US 2306442 A
Description (OCR text may contain errors)
Men. 29, W42. A. R. HOLMES FUSEE Filed June 29, 1939 J m w a w Patented Dec. 29, 1942 rrso 6 Claims.
This invention is concerned with fusees of the type used in giving warning signals. It is more particularly directed to fusees used by trucks which have stopped on the highway. Under regulations in numerous jurisdictions, such trucks are required immediately to set out a fusee as a Warning signal.
It is desirable, for the satisfactory functioning of the device, that the fusee when burning be tilted at an angle of approximately 45, and some means must be provided to hold it thus semierect.
This has usually been accomplished by a spike fixed in the base of the fusee, but as, when the fusee is burned out, such a. spike may remain as a possible trafiic hazard, and as the majority of highways used by trucks are of concrete construction, some substitute for the spike is necessary. Some jurisdictions, indeed, have regulations precluding the use of a spiked fusee.
One of the objects of my invention lies in improved means for capping the fusee. As an article of commerce the fusee ordinarily comprises a cardboard tube, filled with pyrotechnic material, having a base portion, usually of Wood, and a cap for the other end of the tube with means on its top for igniting the fusee through friction. As the striking medium is exposed, means must be provided to protect it from damp and abrasion. This is usually accomplished by covering the striking end of the cap with a, paper protector under which a cambric tape is positioned. The tape is pullable to remove the paper and expose the strikeable end of the cap,
so that it may be removed and rubbed against the combustible material in the fusee. The described arrangement is expensive to manufacture, and in my invention I have provided simple means to hold the cap in place and protect its Fig. 3 is a sectional View along the line 3--3 of Fig. 1.
Referring to Fig. 3 of the drawing, l6 comprises the pyrotechnic filler of the fusee and H is the tubular container therefor. At one end of the tubular container is a cap l2, the end thereof being impregnated with igniting material to be rubbed across the top layer of pyrotechnic material in the open end of the fusee when the cap is removed. Over the end of the cap is a small drawn metal cup l3, provided with a pair of notches l4, l5, particularly observable in Fig. 1.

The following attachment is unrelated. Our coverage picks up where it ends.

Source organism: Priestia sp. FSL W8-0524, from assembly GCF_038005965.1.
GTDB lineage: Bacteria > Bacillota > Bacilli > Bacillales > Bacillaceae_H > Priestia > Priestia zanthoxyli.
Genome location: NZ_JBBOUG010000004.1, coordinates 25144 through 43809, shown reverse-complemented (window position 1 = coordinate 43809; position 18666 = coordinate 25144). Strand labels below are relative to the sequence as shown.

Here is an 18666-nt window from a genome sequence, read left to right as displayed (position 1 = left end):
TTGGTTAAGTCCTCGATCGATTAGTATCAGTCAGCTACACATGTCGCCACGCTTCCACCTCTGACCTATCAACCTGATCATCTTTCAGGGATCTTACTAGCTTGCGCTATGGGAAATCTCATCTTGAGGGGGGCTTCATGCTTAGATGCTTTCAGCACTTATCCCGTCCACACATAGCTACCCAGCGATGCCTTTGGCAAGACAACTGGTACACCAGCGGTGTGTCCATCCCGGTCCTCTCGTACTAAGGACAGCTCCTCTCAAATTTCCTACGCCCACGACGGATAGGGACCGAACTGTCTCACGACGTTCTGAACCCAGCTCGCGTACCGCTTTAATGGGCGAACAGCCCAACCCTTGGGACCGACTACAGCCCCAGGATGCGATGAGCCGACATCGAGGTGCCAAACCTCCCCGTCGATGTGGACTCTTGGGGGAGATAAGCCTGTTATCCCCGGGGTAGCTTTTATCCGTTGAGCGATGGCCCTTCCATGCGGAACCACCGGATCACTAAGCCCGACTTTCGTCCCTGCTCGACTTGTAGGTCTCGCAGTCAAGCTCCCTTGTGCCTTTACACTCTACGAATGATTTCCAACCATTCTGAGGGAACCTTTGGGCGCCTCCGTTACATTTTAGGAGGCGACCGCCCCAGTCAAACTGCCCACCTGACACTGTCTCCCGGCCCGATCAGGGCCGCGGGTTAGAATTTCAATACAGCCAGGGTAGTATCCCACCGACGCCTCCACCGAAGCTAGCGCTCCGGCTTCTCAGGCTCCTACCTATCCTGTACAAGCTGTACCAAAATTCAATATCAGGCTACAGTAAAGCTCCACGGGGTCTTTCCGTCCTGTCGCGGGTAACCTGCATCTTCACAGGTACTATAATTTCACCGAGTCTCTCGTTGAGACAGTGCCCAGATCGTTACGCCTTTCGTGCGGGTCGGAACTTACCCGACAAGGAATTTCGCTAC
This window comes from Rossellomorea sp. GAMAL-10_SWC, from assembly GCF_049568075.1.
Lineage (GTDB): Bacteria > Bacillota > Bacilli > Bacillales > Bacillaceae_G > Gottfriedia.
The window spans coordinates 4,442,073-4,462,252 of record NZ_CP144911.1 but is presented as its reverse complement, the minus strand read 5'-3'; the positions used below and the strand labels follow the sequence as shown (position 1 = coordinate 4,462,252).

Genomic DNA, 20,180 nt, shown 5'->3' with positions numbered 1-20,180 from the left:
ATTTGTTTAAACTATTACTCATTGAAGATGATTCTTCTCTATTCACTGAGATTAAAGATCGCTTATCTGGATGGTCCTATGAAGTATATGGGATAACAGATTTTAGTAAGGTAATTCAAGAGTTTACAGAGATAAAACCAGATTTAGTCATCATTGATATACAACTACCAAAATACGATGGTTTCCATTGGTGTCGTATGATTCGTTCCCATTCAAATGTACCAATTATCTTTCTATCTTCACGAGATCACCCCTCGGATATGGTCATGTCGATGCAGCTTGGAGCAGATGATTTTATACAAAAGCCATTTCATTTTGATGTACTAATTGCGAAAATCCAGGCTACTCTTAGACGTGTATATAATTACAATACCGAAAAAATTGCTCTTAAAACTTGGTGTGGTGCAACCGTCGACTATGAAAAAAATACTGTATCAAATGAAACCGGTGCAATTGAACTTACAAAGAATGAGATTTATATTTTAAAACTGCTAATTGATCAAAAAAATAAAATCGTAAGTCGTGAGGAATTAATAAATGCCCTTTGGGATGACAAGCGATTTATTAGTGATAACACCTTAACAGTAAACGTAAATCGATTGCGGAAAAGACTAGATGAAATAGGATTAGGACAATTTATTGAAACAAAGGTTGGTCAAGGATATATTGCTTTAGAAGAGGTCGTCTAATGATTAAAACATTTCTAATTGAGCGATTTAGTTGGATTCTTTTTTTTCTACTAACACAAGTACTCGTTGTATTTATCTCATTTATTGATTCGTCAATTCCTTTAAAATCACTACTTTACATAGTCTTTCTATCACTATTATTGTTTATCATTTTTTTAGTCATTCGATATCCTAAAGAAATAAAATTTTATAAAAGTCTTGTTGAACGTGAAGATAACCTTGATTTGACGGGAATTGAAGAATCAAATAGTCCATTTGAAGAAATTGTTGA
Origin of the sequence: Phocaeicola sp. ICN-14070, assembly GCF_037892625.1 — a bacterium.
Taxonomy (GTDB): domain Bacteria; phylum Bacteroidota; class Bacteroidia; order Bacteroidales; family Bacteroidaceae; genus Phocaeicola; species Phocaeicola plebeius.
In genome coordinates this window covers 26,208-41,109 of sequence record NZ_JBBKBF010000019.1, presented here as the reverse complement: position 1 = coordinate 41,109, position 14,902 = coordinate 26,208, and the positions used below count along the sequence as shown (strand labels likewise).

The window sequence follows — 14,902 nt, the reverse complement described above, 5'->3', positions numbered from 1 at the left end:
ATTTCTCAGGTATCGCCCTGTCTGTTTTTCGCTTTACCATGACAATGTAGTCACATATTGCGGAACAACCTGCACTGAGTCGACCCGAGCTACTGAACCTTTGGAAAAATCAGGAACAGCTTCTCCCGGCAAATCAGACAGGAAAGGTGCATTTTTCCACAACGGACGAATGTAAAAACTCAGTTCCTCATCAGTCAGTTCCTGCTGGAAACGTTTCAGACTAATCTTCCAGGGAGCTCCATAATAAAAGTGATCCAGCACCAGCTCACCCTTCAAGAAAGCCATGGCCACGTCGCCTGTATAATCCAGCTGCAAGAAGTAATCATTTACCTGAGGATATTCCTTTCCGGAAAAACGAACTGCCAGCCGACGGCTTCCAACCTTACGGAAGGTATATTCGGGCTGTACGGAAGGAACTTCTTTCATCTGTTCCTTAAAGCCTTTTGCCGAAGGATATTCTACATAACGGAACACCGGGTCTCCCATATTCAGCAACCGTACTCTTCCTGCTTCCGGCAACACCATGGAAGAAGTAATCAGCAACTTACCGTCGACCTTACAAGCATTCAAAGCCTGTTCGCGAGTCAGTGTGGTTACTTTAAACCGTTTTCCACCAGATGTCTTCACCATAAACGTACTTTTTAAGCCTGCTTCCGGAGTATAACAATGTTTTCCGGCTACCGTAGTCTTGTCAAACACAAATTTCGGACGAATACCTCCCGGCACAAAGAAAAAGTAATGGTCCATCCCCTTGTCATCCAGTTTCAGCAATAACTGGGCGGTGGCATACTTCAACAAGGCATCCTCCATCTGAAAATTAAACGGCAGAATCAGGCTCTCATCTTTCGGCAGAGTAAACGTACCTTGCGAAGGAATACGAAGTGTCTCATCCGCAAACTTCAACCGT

The base of my fusee is a wooden plug l6, having a hole ll drilled partially into the outer end thereof. My support l8 comprises a wire member, the two ends !|9 of which are centered in the hole H, the loop 20 thereof being bent around the end of the cup l3 and being held in position by the notches l l, l5 thereof. The support H3 is of such a length that when drawn up in assembly, as hereinafter described, it will hold the cap l2 and cup l3 tightly in position through engagement of the support I8 with the notches l4, l5.
To use the fusee, a little manual pressure should be applied to remove the loop end 20 of the support H! from the notches l4, l5 of the cup I3, and the support I8 is then bent away from the fusee to the desired angle as shown in Fig. 2. The operator then grasps the support in either hand about half way between its ends and pulls outwardly, the support taking the lozenge shape shown in Fig. 2. It will thus be seen that I provide a substantial supporting base or framework capable of maintaining the fusee in the desired position and at the desired angle against any ordinary disturbance, as wind.
At 2! and 22, Fig. 1, are a pair of elbows in the support. These are formed in drawing the loop strikeable end. These means form a part of the :40] 0f the support tightly over the cap in assembly.
support when the fusee is in use.
Another object of my invention is to provide cheap and easily attached and adjustable means for supporting the fusee at the desired angle when it is in use.
Other and further objects of my invention will be more particularly described and disclosed in the appended drawing and the specification and annexed claims.
In the drawing:
Fig. 1 is a perspective view of my fusee with the cap in place, prior to its being made ready for use.